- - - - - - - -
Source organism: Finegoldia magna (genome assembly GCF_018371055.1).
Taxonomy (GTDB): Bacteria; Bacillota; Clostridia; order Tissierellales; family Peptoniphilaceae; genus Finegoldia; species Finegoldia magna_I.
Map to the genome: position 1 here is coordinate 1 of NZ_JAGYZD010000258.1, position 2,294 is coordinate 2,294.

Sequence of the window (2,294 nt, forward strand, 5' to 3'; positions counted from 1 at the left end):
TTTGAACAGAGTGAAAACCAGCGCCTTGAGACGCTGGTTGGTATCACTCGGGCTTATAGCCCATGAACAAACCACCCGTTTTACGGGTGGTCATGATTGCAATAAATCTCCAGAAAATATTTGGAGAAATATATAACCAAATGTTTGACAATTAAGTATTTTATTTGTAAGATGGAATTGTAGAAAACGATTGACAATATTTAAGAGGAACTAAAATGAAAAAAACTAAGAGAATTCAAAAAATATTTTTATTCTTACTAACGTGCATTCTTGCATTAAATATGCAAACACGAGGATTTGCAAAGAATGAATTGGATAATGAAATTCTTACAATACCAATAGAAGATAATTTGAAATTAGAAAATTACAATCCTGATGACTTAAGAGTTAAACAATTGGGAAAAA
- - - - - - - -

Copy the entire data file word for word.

Source organism: Finegoldia magna (genome assembly GCF_018371055.1).
Taxonomy (GTDB): Bacteria; Bacillota; Clostridia; order Tissierellales; family Peptoniphilaceae; genus Finegoldia; species Finegoldia magna_I.
Map to the genome: position 1 here is coordinate 1 of NZ_JAGYZD010000258.1, position 2,294 is coordinate 2,294.

Sequence of the window (2,294 nt, forward strand, 5' to 3'; positions counted from 1 at the left end):
TTTGAACAGAGTGAAAACCAGCGCCTTGAGACGCTGGTTGGTATCACTCGGGCTTATAGCCCATGAACAAACCACCCGTTTTACGGGTGGTCATGATTGCAATAAATCTCCAGAAAATATTTGGAGAAATATATAACCAAATGTTTGACAATTAAGTATTTTATTTGTAAGATGGAATTGTAGAAAACGATTGACAATATTTAAGAGGAACTAAAATGAAAAAAACTAAGAGAATTCAAAAAATATTTTTATTCTTACTAACGTGCATTCTTGCATTAAATATGCAAACACGAGGATTTGCAAAGAATGAATTGGATAATGAAATTCTTACAATACCAATAGAAGATAATTTGAAATTAGAAAATTACAATCCTGATGACTTAAGAGTTAAACAATTGGGAAAAA